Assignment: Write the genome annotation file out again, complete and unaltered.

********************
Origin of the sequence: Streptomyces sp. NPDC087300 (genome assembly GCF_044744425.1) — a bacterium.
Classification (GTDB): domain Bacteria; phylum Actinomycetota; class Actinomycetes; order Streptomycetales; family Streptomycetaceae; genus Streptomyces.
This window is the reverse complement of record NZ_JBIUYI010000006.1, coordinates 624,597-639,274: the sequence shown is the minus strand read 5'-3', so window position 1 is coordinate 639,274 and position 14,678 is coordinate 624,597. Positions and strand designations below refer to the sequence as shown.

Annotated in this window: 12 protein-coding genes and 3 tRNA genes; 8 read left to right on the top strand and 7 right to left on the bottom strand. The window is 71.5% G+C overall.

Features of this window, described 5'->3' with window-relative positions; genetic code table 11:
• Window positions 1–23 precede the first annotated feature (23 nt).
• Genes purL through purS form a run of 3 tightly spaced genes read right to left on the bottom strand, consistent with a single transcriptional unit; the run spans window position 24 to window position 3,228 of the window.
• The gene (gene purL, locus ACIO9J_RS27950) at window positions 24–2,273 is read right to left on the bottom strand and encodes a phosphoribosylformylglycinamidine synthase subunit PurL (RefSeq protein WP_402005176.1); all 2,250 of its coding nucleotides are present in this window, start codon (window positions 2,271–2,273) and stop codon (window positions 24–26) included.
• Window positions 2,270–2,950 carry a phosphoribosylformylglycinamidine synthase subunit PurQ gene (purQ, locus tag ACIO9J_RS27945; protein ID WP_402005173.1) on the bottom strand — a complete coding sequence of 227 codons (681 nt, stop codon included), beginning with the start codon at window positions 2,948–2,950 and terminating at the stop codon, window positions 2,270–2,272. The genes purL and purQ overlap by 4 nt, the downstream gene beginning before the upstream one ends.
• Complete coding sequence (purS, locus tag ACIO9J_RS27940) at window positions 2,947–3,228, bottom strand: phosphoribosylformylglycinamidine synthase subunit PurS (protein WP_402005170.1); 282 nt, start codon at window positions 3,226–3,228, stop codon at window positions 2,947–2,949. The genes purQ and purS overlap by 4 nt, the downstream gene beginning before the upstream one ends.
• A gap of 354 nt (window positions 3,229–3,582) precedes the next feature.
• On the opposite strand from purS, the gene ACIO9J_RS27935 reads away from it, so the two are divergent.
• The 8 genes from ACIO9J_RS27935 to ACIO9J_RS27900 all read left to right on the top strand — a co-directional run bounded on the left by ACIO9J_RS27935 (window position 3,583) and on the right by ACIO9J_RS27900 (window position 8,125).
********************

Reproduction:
Origin of the sequence: Streptomyces sp. NPDC087300 (genome assembly GCF_044744425.1) — a bacterium.
Classification (GTDB): domain Bacteria; phylum Actinomycetota; class Actinomycetes; order Streptomycetales; family Streptomycetaceae; genus Streptomyces.
This window is the reverse complement of record NZ_JBIUYI010000006.1, coordinates 624,597-639,274: the sequence shown is the minus strand read 5'-3', so window position 1 is coordinate 639,274 and position 14,678 is coordinate 624,597. Positions and strand designations below refer to the sequence as shown.

Annotated in this window: 12 protein-coding genes and 3 tRNA genes; 8 read left to right on the top strand and 7 right to left on the bottom strand. The window is 71.5% G+C overall.

Features of this window, described 5'->3' with window-relative positions; genetic code table 11:
• Window positions 1–23 precede the first annotated feature (23 nt).
• Genes purL through purS form a run of 3 tightly spaced genes read right to left on the bottom strand, consistent with a single transcriptional unit; the run spans window position 24 to window position 3,228 of the window.
• The gene (gene purL, locus ACIO9J_RS27950) at window positions 24–2,273 is read right to left on the bottom strand and encodes a phosphoribosylformylglycinamidine synthase subunit PurL (RefSeq protein WP_402005176.1); all 2,250 of its coding nucleotides are present in this window, start codon (window positions 2,271–2,273) and stop codon (window positions 24–26) included.
• Window positions 2,270–2,950 carry a phosphoribosylformylglycinamidine synthase subunit PurQ gene (purQ, locus tag ACIO9J_RS27945; protein ID WP_402005173.1) on the bottom strand — a complete coding sequence of 227 codons (681 nt, stop codon included), beginning with the start codon at window positions 2,948–2,950 and terminating at the stop codon, window positions 2,270–2,272. The genes purL and purQ overlap by 4 nt, the downstream gene beginning before the upstream one ends.
• Complete coding sequence (purS, locus tag ACIO9J_RS27940) at window positions 2,947–3,228, bottom strand: phosphoribosylformylglycinamidine synthase subunit PurS (protein WP_402005170.1); 282 nt, start codon at window positions 3,226–3,228, stop codon at window positions 2,947–2,949. The genes purQ and purS overlap by 4 nt, the downstream gene beginning before the upstream one ends.
• A gap of 354 nt (window positions 3,229–3,582) precedes the next feature.
• On the opposite strand from purS, the gene ACIO9J_RS27935 reads away from it, so the two are divergent.
• The 8 genes from ACIO9J_RS27935 to ACIO9J_RS27900 all read left to right on the top strand — a co-directional run bounded on the left by ACIO9J_RS27935 (window position 3,583) and on the right by ACIO9J_RS27900 (window position 8,125).